Subsequently, several groups have employed bottom-up approaches to parameterize LD potentials for modeling a range of complex systems, including liquid mixtures,79–82 polymers,83–85 propagating shock waves,86,87 and various interfaces.88–91 These LD potentials have improved the transferability and bulk thermodynamic properties of bottom-up models.84–87 However, they do not always accurately describe the structure of liquid interfaces.81,88,90 Classical DFT and mean-field thermodynamic theories indicate that an accurate description of liquid interfaces should account for the free energy cost associated with variations in the local density.69,92 Accordingly, in this work, we consider CG models with effective potentials that depend upon both the local density and also the (square of the) local density gradient around each site.

The remainder of this paper is organized as follows: Sec. II defines these square gradient (SG) potentials and analyzes their basic properties. In particular, we demonstrate that the resulting forces are pair additive, satisfy Newton’s third law, and conserve momentum, although they are not radial. Section III considers the impact of SG potentials upon top-down DPD models. We consider several functional forms for the SG potential and examine their influence upon both bulk and interfacial properties. Section IV employs the bottom-up multiscale coarse-graining (MS-CG) approach to parameterize the SG potential. We demonstrate that the SG potential improves both the bulk pressure–density equation of state and also the liquid–vapor interfacial profile of the MS-CG model. Finally, Sec. V provides concluding remarks and suggests directions for future work.

We consider potentials with the form

U(R)=Upair(R)+ULD(R)+USG(R).
(2)

The first term is a sum of central pair potentials, U2, that depend upon the distance, RIJ, between each pair of sites,

Upair(R)=(I,J)U2(RIJ).
(3)

The second term in Eq. (2) is a sum of local density (LD) potentials, Uρ, that depend upon the local density, ρI, around each site I,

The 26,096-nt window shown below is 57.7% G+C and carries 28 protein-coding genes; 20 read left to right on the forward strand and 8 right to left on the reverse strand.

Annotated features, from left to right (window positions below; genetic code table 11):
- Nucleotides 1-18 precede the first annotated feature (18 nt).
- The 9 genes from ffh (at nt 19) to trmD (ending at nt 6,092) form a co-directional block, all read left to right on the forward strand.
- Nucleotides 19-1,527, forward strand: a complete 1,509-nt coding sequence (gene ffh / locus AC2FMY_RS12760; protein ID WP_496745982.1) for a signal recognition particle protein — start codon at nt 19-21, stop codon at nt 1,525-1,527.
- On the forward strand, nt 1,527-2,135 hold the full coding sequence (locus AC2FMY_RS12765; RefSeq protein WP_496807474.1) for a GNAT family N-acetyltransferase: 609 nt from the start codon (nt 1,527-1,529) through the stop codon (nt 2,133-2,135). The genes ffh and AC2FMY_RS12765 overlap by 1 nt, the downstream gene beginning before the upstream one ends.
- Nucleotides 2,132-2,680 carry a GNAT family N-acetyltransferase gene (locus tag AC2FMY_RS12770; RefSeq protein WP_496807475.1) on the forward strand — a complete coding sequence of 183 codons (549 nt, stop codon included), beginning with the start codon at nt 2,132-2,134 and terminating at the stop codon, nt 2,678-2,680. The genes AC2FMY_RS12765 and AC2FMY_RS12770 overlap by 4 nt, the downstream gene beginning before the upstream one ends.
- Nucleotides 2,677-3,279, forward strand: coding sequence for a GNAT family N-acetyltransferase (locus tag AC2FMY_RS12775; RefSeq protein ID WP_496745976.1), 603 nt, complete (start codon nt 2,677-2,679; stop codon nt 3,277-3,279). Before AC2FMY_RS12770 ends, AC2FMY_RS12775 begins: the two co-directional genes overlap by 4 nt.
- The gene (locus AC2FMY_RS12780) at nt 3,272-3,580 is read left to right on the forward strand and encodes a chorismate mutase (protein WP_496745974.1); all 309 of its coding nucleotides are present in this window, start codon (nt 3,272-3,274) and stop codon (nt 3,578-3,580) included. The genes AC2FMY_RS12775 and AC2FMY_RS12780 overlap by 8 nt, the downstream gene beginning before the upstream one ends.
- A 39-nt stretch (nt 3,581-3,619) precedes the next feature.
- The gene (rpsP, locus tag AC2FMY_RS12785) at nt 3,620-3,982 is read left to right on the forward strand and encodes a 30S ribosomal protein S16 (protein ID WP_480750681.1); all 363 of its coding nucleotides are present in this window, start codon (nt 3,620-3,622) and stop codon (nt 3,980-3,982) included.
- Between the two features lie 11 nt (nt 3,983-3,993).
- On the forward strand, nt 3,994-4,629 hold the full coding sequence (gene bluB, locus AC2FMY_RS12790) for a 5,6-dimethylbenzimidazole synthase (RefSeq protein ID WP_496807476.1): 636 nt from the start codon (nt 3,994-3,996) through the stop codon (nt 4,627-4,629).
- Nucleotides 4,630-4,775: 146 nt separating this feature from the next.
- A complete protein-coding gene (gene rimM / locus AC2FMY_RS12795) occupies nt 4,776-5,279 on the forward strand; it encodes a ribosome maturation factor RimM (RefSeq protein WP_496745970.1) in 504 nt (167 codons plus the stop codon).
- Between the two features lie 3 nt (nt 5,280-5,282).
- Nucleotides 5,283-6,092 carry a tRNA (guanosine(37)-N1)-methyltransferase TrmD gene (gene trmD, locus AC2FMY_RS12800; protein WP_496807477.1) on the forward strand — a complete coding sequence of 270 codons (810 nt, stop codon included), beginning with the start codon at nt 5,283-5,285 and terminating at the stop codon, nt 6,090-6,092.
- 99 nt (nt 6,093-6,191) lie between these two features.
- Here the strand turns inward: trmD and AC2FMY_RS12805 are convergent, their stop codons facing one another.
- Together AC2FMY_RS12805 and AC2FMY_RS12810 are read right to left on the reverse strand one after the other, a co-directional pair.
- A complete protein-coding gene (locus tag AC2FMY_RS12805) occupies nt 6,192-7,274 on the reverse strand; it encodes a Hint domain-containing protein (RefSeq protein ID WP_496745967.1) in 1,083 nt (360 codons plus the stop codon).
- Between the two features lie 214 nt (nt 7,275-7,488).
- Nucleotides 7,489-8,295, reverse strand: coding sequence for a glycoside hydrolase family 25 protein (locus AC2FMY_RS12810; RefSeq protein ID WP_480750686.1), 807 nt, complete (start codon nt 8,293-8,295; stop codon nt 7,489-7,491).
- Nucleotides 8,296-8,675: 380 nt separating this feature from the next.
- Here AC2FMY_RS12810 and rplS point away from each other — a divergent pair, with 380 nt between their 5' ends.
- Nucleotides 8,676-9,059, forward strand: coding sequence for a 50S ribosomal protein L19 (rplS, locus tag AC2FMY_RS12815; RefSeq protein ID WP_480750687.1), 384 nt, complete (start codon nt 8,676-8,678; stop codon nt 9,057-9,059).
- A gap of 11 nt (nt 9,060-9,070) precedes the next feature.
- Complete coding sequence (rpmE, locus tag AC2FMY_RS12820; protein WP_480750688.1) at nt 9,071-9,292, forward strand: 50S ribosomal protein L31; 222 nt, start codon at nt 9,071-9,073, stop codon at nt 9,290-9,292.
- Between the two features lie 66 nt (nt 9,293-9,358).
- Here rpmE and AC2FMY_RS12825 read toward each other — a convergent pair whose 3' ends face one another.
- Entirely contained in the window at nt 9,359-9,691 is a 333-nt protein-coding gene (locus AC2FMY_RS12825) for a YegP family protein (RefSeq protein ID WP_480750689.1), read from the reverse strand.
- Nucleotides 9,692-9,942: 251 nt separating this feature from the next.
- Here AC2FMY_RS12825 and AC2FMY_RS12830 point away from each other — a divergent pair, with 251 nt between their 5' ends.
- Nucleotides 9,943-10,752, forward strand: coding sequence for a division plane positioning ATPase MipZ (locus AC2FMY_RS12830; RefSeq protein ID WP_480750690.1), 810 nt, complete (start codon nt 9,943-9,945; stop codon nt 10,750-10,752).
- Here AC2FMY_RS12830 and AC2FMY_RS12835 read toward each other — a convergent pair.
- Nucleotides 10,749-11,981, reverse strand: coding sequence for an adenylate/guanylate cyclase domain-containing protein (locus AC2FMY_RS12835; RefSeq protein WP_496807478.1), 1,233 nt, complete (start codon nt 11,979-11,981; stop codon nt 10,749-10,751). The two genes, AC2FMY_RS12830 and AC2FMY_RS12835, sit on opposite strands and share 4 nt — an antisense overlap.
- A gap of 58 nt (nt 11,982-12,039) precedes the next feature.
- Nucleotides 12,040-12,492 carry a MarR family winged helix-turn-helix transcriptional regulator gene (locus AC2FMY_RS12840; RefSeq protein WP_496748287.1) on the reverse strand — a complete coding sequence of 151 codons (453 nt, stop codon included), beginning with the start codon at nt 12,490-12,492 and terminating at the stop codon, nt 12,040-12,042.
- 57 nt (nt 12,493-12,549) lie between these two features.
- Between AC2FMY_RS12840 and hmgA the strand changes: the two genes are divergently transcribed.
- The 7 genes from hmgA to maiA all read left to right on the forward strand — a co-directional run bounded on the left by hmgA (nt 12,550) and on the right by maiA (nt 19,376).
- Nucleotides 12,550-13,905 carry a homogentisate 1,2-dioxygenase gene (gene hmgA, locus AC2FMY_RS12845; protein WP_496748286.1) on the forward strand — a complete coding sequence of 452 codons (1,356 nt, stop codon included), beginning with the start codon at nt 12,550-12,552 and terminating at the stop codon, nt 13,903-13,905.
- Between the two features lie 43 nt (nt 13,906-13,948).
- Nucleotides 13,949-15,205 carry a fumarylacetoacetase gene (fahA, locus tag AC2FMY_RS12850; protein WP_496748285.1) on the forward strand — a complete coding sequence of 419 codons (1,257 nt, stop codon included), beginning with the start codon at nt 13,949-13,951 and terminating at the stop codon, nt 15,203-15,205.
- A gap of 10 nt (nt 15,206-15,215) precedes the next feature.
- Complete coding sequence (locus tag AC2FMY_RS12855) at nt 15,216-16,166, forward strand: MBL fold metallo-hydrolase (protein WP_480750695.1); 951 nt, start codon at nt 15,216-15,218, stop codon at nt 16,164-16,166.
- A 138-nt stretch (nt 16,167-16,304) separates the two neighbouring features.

ULD(R)=IUρ(ρI).
(4)

This local density is defined as a sum of pair-additive contributions from surrounding sites,

ρI=J(I)w̄(RIJ),
(5)

where w̄(r) is a normalized weighting function that decays with distance, r, and vanishes at a finite cutoff. Here, we have employed the notation of PF: w(r) is an un-normalized weighting function, [w] = ∫dr4πr2w(r) is the normalizing volume, and w̄(r)=w(r)/[w] is the normalized weighting function.65 Note that including the J = I term in Eq. (5) introduces a self-density contribution, w̄(0)=[w]1, that is independent of configuration and only shifts the definition of the local density. This term may impact top-down models that assume a functional form for Uρ65,72 but should have no effect upon bottom-up models that parameterize flexible forms for Uρ from AA simulation data.

The present study focuses on the third term in Eq. (2), which we refer to as a square gradient (SG) potential,

USG(R)=IU(ρI)IρI2.
(6)

We emphasize that U is not a potential function but rather a density-dependent coefficient that determines the magnitude of the SG potential. This SG potential depends upon both ρI and also the gradient in the local density around site I,

IρI=J(I)w̄(RIJ)R̂IJ,
(7)

where ∇I = /RI and R̂IJ=RIRJ/RIJ is the unit vector pointing from site J toward site I. Because RIJ, ρI, and IρI2 are all scalars, U is translationally and rotationally invariant.

Because ρI and ∇IρI are both defined by pair-additive contributions, the net force on each site I is also pair additive,

FI(R)=IU(R)=J(I)FIJ(R).
(8)

The total pair force may be expressed as

FIJ(R)=F2(RIJ)+Fρ;IJ(R)R̂IJ+F;IJ(R).
(9)

The first contribution in Eq. (9) comes from Upair: F2(R) = −dU2(R)/dR. The second contribution comes from ULD and acts along R̂IJ with a magnitude,

Fρ;IJ(R)=Fρ(ρI)+Fρ(ρJ)w̄(RIJ),
(10)

where Fρ(ρ) = −dUρ(ρ)/dρ. Thus, the pair and LD potentials both exert equal and opposite forces on each pair of particles, I and J, that act along the interparticle vector.

The third term in Eq. (9) comes from USG and is more complex,

F;IJ(R)=w̄(RIJ)F(ρI)AI2+F(ρJ)AJ2R̂IJ2g(RIJ)U(ρI)AIU(ρJ)AJR̂IJR̂IJ2f(RIJ)U(ρI)AIU(ρJ)AJ,
(11)

where we have defined F(ρ) = −dU(ρ)/dρ, AI = ∇IρI, f(R)=w̄(R)/R, and g(R)=w̄(R)f(R). Because each line of Eq. (11) is antisymmetric with respect to exchanging I and J, USG generates equal and opposite forces between each pair of particles: F∇;JI = −F∇;IJ. However, the pair force, F∇;IJ, from USG does not act along the interparticle vector, R̂IJ. While the first two rows of Eq. (11) act along R̂IJ, the third line does not.